One of my recent pieces for piano, Progress always comes late (2017), will be premiered by pianist Ian Pace in April at City University of London. The event is free to attend, but it is recommended that you reserve a place via the online booking form.
To celebrate Ian Pace’s 50th birthday, a group of international composers have all written short piano pieces in tribute to him. These were collected by US composer Evan Johnson, who wrote that this collection was ‘in recognition of a career built around the persistent championing of young or unduly ignored composers, and of difficult or otherwise unreasonable music: the sort often thankless effort that can indelibly shape a nascent compositional career, build decades-long collaborations, and begin to change the face of a repertoire’. Eighteen world premieres will form one half of the concert, and in the other half Ian will perform four other lesser-known early twentieth-century piano works: Arthur Lourié’s sensuous and ultra-chromatic Deux poèmes op. 8 (1912), Stefan Wolpe’s brutalist Sonata for piano, op. 1 (1925), Frederic Mompou’s aloof Charmes (1920-21), and Roger Sessions’ lyrical and brilliant Piano Sonata No. 1 (1930).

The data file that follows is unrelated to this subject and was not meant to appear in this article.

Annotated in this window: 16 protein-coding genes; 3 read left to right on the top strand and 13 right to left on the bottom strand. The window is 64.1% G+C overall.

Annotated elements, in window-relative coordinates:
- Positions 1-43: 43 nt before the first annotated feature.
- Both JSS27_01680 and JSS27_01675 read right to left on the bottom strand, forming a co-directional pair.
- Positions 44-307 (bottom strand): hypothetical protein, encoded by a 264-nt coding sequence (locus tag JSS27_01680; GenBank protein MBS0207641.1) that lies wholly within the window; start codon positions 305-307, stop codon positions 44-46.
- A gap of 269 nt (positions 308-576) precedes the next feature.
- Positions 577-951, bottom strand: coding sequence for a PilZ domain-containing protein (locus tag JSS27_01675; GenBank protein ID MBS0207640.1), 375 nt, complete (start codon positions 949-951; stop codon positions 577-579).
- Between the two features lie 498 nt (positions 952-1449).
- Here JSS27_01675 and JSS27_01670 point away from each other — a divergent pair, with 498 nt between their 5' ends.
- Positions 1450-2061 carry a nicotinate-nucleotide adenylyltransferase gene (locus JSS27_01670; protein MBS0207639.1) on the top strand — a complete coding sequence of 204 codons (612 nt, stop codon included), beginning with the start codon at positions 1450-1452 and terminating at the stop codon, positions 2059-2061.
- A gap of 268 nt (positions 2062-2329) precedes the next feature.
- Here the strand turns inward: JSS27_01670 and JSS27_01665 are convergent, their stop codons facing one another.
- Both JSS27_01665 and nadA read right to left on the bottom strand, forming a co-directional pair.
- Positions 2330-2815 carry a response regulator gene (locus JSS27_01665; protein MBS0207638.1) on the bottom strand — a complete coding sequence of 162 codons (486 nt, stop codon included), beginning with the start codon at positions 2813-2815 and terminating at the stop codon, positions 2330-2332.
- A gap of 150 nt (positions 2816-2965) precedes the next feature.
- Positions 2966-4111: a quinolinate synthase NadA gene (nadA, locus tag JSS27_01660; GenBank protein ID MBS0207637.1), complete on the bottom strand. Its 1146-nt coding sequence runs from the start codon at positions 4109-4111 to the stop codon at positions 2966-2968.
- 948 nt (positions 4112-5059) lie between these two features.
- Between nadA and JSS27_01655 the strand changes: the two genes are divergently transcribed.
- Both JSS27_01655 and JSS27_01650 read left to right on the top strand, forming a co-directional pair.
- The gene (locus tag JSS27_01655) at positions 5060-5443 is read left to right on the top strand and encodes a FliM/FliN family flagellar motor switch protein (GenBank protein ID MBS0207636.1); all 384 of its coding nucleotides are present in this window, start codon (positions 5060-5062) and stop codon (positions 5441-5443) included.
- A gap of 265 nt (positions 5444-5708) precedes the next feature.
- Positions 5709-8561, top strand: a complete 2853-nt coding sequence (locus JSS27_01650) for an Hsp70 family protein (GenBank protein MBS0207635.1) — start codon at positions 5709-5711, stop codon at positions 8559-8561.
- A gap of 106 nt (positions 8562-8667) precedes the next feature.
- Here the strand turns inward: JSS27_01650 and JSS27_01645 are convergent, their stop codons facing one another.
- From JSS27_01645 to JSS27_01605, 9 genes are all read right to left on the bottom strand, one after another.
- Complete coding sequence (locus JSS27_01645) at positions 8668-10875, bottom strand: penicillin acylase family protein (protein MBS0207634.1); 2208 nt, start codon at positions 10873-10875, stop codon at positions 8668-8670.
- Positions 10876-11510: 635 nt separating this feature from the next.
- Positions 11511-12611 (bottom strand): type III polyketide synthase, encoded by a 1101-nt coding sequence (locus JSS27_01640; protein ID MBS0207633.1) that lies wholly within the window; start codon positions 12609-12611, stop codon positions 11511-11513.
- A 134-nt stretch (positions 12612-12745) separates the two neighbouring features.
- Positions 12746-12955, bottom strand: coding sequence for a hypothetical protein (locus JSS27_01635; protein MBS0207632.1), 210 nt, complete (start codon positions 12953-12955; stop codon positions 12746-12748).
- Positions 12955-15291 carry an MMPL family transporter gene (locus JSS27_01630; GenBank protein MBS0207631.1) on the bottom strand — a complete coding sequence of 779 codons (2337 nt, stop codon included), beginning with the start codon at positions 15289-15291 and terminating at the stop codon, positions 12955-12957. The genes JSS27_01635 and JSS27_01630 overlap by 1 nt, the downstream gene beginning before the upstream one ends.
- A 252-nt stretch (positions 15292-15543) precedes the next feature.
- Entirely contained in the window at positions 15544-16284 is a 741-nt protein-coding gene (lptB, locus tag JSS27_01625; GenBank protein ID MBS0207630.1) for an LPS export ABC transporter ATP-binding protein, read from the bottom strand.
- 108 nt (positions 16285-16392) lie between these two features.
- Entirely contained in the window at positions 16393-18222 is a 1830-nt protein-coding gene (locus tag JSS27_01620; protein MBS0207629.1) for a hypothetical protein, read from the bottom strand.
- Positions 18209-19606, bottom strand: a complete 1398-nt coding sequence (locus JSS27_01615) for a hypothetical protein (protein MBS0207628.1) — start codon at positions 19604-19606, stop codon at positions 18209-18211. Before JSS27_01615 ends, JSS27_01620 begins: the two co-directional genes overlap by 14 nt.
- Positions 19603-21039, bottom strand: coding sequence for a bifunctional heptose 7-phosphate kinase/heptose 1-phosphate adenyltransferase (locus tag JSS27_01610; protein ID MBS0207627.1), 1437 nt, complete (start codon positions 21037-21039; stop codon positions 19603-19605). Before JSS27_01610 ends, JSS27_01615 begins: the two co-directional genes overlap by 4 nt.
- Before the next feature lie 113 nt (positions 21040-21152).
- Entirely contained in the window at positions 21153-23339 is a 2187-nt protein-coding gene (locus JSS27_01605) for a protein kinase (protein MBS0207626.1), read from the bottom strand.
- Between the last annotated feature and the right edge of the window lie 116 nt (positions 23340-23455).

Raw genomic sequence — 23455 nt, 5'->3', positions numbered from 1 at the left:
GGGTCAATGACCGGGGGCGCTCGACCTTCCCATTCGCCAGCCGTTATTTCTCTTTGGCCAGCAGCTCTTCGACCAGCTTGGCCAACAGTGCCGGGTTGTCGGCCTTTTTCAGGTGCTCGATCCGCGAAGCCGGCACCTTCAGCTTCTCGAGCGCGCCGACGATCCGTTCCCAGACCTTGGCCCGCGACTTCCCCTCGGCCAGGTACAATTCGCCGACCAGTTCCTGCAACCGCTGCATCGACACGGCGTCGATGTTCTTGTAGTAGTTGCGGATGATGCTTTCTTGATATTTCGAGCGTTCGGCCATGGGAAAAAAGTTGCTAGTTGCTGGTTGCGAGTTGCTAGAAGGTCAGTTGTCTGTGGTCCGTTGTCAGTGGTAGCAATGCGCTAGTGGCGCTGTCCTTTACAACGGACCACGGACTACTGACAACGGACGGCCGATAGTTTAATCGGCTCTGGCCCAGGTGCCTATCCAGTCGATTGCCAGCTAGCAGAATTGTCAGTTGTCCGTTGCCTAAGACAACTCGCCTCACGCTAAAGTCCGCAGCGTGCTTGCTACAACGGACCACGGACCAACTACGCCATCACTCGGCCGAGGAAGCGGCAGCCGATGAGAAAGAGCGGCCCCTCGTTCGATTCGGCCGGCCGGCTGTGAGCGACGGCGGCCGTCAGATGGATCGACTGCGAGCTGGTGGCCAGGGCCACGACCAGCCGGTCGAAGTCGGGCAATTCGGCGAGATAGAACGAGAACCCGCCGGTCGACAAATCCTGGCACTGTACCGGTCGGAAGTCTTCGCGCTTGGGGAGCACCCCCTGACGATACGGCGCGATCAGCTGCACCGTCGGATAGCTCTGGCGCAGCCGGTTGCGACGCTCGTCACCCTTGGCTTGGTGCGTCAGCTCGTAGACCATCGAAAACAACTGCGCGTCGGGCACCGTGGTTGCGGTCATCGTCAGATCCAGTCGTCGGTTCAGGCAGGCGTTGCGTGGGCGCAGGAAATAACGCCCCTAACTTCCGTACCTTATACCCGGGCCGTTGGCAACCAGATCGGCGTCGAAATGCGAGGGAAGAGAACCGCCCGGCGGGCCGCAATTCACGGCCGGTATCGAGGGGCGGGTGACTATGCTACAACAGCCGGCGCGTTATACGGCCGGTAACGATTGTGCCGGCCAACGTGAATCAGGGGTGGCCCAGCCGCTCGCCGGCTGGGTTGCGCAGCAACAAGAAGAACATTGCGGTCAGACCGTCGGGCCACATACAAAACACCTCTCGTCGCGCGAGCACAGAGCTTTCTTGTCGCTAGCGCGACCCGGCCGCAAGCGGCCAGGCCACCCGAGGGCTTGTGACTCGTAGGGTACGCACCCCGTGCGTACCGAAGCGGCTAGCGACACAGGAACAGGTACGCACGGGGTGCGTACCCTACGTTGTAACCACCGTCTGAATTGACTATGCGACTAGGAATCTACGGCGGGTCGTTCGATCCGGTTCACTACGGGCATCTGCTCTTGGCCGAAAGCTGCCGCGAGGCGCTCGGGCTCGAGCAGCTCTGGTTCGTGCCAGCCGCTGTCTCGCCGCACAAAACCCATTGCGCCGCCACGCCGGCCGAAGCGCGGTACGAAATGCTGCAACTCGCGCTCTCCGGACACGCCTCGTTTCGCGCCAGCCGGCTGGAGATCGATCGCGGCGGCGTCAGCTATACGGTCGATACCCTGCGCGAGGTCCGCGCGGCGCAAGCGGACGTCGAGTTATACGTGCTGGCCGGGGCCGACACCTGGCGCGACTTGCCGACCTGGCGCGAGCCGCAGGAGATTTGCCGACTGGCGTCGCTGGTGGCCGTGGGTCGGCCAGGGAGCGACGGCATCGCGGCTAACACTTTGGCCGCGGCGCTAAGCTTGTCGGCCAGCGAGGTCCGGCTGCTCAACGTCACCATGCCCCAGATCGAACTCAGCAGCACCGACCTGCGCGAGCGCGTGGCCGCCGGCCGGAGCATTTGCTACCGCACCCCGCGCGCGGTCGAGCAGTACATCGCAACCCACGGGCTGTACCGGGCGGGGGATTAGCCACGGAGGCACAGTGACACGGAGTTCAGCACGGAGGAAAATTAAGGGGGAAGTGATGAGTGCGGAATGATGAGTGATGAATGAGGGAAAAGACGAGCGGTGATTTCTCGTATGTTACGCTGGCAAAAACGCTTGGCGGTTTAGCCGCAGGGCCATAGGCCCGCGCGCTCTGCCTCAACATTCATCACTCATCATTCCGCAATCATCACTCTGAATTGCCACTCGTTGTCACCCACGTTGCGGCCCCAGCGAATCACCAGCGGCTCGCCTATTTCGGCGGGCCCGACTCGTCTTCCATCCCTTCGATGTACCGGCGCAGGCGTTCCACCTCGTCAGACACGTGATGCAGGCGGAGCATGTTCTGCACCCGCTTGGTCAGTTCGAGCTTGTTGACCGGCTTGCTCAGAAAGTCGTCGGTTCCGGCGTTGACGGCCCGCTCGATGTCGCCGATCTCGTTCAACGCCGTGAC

Quotation source: City of London Music Events (city.ac.uk), ‘Ian Pace at Fifty – Tributes and Early Modernism’. A concert programme can be found here.
The concert will also include performances of music by Arthur Lourié, Stefan Wolpe, Frederic Mompou, Roger Sessions, Christopher Fox, James Dillon, Roddy Hawkins, Lauren Redhead, Mic Spencer, Michael Finnissy, Sadie Harrison, Ben Smith, Patrícia Sucena de Almeida, Walter Zimmermann, Ian Pace, Jesse Ronneau, Eleri Angharad Pound, Marc Yeats, Nigel McBride, Alistair Zaldua, Wieland Hoban, and Evan Johnson.